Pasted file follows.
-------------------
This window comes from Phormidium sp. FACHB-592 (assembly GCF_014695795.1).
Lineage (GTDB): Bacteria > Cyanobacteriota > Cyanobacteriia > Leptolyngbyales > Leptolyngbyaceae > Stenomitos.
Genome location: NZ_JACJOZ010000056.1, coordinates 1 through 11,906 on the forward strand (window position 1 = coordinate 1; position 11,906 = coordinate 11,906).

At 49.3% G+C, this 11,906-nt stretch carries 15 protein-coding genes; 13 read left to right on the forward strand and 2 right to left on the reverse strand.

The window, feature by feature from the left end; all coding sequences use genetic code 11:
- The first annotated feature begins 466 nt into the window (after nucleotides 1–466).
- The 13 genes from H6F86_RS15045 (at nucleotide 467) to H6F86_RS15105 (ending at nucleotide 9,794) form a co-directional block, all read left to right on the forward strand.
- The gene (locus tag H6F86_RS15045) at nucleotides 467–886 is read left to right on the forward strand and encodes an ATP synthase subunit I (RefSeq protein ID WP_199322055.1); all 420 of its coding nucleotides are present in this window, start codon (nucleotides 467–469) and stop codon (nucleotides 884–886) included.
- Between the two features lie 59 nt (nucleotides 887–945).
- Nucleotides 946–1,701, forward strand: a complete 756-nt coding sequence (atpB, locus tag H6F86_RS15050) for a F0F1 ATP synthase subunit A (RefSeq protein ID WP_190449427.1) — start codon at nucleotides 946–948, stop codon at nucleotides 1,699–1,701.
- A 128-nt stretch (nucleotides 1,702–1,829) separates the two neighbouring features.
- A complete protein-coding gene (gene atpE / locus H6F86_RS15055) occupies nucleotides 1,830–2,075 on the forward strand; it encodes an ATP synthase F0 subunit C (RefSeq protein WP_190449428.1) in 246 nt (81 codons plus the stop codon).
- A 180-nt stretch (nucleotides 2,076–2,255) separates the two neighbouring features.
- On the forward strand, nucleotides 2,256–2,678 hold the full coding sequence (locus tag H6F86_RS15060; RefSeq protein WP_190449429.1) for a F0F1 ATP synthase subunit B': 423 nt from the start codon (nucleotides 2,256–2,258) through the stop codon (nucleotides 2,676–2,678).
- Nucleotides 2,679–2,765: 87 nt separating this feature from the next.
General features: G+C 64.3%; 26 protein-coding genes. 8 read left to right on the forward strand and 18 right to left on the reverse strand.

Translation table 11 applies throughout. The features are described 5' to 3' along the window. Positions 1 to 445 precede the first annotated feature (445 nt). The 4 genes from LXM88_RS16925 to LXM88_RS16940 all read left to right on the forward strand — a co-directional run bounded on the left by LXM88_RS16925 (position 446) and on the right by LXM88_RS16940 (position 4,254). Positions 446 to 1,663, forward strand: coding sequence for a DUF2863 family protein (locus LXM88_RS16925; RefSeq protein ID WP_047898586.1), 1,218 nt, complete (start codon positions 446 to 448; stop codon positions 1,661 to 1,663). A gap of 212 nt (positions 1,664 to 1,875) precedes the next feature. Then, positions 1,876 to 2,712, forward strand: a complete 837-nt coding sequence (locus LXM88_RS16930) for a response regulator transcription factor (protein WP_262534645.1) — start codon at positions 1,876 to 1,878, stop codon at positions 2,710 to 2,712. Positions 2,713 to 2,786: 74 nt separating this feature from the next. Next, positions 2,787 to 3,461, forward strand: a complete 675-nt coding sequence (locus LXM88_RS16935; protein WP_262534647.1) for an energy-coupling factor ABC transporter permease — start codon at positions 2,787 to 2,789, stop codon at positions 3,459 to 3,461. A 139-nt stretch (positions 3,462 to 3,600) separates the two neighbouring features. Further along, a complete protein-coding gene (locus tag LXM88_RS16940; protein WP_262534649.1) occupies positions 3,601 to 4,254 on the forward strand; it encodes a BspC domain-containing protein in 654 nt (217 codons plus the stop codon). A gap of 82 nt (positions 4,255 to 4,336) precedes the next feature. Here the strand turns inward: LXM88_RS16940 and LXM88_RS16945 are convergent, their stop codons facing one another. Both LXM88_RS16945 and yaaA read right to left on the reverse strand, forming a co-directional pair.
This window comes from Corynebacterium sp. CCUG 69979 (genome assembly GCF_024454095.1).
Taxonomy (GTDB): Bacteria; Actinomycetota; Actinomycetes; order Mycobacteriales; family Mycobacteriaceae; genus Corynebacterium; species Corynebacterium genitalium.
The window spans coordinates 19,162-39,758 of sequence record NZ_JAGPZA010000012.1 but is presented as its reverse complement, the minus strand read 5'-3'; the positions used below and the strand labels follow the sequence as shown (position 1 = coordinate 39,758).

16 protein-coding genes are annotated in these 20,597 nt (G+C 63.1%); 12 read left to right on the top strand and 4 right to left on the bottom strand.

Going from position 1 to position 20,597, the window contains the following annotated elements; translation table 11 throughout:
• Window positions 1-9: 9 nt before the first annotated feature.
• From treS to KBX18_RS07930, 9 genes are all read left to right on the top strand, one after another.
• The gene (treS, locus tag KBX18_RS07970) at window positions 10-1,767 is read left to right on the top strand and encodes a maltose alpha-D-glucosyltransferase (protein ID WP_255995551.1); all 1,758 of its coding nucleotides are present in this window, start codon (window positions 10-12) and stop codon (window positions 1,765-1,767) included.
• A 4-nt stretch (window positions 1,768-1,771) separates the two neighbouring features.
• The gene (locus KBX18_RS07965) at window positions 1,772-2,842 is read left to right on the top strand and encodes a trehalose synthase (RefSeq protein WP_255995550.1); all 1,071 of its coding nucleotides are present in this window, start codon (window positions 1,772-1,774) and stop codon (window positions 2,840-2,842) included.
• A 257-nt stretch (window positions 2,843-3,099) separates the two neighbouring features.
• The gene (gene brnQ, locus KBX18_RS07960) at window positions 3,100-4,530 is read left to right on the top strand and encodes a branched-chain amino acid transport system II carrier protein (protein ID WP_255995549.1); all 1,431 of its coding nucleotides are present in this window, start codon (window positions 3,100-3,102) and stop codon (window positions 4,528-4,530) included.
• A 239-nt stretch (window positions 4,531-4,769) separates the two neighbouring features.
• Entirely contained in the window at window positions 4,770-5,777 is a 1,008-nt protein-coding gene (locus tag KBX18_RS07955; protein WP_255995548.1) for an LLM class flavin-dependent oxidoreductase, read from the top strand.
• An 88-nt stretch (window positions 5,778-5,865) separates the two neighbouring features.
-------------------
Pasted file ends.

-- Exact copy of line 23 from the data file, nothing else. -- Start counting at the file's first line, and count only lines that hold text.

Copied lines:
• Window positions 1-9: 9 nt before the first annotated feature.